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DACA Vigil Held in Memorial Hall

On Tuesday Nov. 12, students around the country gathered to stand in solidarity to defend DACA. DACA stands for deferred action for childhood arrivals and is currently a pressing issue and debate in politics at the moment. At Manhattan College, students and staff participated in a vigil held in Memorial Hall offering prayers and kind words in support of DACA. Students signed letters to be sent to their local legislators in support of DACA recipients.

Interviews compiled by Maria Thomas and Katie Heneghan, Asst. News Editor & Asst. Features Editor

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Annabelle Favalle (Sophomore, Left)

Alana Pons (Sophomore, Right)

The Quadrangle: Why should students sign a letter to their administrators in support of DACA? What does defending DACA mean to you?

Alana Pons: I signed the letter because I think it’s important that we all stand in solidarity with the DACA recipients that even go to our school. Also as a Lasallian school, I think it’s also important that we recognize human dignity as one of the key values of our lives and what we bring into the world after we graduate.

Annabelle Favalle: After going on my LOVE trip to the border in El Paso, TX I realized the importance of being educated on these types of issues. I signed the letter because this is an issue that shouldn’t be ignored.

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President O’Donnell

The Quadrangle: How does something like defending DACA fit in with Manhattan College’s Lasallian values?

President Brendan O’Donnell: We are always interested in doing what we can to speak up for those who can’t speak up for themselves. Giving the benefit of the doubt to those that are powerless, over those who have power, respectfully and with an open mind, and recognizing that there are circumstances where the law has to be enforced, but in this particular case it seems to me that we need to do a better job figuring out how you handle human being who, through no fault of their own, are in a precarious situation.

TQ: Did you sign a letter to your legislator?

BOD: As president I have signed a number of letters. There have been a number of efforts to get college and university presidents across the country to sign on to letters in support of DACA recipients and the continuance of the DACA program, so for example, the Association of Catholic Colleges and Universities, which has about 200 members, I think almost all of them signed the letter.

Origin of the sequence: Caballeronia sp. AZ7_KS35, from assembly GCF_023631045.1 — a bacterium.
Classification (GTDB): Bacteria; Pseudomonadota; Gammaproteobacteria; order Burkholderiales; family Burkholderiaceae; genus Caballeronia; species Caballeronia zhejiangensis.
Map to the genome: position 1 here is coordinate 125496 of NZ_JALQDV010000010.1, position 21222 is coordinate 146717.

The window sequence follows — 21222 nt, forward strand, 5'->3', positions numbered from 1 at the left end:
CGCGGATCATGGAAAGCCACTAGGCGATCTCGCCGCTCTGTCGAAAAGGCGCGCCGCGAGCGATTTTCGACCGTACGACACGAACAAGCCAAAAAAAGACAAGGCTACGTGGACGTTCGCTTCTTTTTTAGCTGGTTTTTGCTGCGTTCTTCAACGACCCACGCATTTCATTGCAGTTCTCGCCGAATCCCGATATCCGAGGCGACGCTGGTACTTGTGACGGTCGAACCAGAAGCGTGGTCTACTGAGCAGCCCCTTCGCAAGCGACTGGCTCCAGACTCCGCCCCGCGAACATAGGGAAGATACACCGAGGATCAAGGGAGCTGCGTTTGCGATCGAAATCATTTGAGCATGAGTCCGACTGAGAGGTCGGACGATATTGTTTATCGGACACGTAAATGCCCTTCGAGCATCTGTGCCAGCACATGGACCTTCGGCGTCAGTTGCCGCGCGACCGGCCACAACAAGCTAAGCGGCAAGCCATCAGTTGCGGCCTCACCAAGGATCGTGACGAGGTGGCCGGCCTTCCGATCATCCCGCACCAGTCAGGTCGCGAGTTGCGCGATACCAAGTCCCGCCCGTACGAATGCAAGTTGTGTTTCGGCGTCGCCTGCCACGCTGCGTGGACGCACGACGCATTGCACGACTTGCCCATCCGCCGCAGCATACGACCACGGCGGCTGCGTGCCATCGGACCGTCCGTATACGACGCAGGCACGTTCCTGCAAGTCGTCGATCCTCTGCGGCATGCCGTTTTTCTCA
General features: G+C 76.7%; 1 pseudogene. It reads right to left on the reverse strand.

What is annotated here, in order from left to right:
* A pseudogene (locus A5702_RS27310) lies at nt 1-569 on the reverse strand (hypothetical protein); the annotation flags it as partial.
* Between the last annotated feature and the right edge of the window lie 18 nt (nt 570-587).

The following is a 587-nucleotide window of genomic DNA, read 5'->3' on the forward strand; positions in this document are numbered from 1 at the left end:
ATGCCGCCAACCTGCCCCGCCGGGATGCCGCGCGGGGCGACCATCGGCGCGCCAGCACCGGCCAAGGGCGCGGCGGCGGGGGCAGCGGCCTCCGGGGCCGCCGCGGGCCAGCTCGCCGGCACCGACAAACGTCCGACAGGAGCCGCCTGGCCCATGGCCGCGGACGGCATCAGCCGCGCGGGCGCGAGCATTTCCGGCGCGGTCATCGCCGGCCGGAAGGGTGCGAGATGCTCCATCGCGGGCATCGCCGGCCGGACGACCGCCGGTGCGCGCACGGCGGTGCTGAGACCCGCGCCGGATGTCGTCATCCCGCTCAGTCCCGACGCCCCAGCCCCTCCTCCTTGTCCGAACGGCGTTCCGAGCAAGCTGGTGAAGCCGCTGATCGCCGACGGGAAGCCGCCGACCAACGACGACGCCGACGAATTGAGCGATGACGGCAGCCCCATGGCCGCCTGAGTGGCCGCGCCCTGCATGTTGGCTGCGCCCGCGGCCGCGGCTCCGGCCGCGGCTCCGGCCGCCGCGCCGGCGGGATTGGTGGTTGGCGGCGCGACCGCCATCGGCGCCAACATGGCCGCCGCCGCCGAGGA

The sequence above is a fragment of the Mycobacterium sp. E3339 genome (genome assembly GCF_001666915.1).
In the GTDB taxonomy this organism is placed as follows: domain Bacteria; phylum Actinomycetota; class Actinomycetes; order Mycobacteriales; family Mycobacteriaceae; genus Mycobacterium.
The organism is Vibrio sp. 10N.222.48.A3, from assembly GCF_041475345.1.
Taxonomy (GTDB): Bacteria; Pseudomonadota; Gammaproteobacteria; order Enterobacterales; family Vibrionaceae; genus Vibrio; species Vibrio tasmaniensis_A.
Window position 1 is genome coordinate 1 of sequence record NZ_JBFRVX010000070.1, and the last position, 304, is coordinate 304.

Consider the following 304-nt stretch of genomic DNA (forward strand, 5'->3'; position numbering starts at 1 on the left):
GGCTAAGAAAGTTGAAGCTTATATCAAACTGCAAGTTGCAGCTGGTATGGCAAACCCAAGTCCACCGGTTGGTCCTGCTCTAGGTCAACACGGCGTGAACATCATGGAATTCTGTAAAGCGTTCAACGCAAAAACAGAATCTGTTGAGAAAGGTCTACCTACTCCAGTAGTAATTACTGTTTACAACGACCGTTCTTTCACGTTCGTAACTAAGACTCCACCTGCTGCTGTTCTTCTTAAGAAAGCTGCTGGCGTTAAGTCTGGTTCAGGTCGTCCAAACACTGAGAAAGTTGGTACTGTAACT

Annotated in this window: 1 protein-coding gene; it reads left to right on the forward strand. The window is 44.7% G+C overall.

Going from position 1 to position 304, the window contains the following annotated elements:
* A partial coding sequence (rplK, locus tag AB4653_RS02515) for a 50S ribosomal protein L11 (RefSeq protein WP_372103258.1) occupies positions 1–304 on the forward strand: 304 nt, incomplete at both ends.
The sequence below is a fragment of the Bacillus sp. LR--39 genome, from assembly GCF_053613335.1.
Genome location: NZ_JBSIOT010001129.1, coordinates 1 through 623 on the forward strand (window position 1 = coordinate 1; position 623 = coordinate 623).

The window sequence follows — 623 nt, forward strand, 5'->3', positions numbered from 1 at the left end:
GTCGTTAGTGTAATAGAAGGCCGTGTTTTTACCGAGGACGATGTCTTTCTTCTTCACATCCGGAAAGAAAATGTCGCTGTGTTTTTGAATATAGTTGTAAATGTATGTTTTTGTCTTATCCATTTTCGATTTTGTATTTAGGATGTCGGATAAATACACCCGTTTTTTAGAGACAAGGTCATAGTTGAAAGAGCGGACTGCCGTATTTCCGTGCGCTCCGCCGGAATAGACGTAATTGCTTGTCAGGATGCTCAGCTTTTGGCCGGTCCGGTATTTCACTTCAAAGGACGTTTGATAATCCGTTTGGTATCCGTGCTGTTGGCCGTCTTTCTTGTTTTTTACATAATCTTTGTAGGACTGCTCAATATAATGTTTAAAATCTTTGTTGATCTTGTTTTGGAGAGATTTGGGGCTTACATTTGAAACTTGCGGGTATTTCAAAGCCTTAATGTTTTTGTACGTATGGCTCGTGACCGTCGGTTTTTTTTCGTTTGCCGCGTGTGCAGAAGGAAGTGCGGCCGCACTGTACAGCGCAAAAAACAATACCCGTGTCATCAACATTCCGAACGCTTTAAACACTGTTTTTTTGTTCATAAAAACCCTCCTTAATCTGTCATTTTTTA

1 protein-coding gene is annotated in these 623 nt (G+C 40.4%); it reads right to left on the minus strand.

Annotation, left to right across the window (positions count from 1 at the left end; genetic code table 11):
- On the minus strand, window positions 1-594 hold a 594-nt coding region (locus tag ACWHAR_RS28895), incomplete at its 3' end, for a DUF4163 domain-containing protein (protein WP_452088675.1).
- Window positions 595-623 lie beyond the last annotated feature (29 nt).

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Samuel Almaras

The Quadrangle: Why do you think it is important for Manhattan College to defend DACA?

Samuel Almaras: DACA is a pretty heavy topic now, immigration is the craziest topic now. It is very prevalent, it is very recent, and it is something that is being fought at the moment. Not only that, but the location that we”re in — being in New York City, it is one of the most immigrant heavy areas, so it is very important for our school, based on the diversity, our demographic, and where we are.

TQ: Did you sign the letter to your legislator?

SA: Yes, I did it because I believe that we can push for a lot of things, but the only people that really can actually do these things are our legislators and the people that represent us, so if we bombard them with letters, maybe they’ll actually be inspired to do something with their lives.

About The Quadrangle (1292 Articles)
The Quadrangle, founded in 1924, is the student-run newspaper of Manhattan College.
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